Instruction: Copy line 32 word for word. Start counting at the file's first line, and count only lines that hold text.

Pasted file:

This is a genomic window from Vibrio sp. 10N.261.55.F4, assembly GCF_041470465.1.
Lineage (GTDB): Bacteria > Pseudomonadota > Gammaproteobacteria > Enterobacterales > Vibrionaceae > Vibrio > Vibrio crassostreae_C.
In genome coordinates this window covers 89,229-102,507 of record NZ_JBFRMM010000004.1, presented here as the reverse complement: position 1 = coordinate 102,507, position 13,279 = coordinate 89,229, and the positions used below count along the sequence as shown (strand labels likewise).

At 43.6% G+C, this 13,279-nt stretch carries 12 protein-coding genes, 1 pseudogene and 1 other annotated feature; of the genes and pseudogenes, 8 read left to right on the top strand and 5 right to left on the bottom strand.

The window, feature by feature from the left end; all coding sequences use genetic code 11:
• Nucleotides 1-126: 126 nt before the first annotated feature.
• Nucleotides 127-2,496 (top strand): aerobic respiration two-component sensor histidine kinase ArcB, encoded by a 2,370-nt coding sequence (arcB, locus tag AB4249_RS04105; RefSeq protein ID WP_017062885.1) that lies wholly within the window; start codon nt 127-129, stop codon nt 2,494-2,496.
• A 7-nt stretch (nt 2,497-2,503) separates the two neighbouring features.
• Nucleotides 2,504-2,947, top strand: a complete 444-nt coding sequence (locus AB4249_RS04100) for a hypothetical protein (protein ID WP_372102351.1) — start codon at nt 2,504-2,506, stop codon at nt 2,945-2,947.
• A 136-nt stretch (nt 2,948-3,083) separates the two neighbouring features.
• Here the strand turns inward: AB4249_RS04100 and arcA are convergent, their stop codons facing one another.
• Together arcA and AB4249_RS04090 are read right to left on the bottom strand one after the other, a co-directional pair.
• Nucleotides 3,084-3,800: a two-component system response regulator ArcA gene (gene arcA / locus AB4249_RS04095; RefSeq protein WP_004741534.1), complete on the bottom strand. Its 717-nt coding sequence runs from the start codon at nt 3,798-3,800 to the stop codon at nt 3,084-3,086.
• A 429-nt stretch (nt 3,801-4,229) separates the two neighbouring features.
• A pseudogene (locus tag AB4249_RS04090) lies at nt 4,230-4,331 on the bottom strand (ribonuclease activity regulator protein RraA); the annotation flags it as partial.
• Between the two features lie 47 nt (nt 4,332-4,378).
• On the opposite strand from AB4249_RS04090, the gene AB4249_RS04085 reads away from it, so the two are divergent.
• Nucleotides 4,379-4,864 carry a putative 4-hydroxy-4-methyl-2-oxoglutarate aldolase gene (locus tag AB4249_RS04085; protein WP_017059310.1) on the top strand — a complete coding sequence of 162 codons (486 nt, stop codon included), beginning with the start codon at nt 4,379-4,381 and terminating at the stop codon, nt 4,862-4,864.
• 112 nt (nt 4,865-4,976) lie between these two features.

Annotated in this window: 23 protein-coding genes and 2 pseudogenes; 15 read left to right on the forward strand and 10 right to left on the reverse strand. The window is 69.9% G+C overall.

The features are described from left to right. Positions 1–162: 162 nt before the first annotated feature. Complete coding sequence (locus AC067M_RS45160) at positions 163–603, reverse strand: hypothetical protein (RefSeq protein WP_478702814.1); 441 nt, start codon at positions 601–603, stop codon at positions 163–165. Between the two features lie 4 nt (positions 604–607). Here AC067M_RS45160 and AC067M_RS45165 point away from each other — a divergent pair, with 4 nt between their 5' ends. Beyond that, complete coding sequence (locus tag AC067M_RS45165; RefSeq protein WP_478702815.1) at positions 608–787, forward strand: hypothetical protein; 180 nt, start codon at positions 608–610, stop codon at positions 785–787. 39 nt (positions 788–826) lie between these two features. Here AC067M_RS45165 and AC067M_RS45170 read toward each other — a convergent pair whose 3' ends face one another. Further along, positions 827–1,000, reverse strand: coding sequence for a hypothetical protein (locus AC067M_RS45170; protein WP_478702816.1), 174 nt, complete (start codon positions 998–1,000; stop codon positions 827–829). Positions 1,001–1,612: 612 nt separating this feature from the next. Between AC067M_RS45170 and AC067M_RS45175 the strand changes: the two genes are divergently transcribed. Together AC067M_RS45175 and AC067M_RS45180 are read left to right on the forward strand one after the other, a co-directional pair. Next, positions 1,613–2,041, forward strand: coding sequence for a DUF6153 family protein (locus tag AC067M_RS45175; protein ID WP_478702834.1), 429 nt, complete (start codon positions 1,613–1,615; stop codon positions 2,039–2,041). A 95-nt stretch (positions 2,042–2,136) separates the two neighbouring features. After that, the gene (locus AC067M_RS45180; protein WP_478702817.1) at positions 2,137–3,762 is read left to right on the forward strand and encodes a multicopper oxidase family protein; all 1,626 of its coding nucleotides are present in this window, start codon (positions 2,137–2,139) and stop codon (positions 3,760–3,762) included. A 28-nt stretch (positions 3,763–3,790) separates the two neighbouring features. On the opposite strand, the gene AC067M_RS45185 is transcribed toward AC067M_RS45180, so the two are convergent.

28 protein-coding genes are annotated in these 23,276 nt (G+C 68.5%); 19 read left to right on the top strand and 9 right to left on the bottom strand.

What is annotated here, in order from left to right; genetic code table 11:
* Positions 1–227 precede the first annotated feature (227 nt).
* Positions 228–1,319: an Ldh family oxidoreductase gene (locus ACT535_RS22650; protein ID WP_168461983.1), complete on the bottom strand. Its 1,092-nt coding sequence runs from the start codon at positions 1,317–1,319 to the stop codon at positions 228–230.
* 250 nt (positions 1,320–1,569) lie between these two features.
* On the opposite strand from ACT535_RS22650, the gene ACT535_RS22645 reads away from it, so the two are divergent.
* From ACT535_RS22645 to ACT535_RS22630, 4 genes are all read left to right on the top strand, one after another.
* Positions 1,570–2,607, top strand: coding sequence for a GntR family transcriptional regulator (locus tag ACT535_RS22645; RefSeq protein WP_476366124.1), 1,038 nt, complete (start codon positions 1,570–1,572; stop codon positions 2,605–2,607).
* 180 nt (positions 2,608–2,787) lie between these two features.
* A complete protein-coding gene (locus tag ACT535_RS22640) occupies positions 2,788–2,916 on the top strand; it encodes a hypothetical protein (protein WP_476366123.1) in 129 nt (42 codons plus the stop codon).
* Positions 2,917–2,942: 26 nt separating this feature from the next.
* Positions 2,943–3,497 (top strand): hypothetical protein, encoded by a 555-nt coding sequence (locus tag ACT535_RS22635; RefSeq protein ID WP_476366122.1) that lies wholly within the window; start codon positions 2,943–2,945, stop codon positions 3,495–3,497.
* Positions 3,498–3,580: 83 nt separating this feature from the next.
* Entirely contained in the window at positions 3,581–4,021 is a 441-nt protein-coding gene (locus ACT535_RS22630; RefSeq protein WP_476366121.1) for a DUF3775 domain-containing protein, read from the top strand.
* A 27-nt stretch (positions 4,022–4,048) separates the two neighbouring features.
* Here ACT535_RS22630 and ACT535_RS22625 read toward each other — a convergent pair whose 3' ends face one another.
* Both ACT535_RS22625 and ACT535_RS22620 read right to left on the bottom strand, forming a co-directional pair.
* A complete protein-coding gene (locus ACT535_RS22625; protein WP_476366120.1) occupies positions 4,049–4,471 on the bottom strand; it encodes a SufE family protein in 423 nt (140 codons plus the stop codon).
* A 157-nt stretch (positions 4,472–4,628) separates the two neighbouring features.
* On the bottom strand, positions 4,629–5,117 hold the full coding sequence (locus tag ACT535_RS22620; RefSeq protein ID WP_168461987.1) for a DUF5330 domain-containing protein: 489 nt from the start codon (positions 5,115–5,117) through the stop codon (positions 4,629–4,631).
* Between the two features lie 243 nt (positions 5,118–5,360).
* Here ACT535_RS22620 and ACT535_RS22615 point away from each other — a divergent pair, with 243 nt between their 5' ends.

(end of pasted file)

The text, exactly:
* Positions 2,917–2,942: 26 nt separating this feature from the next.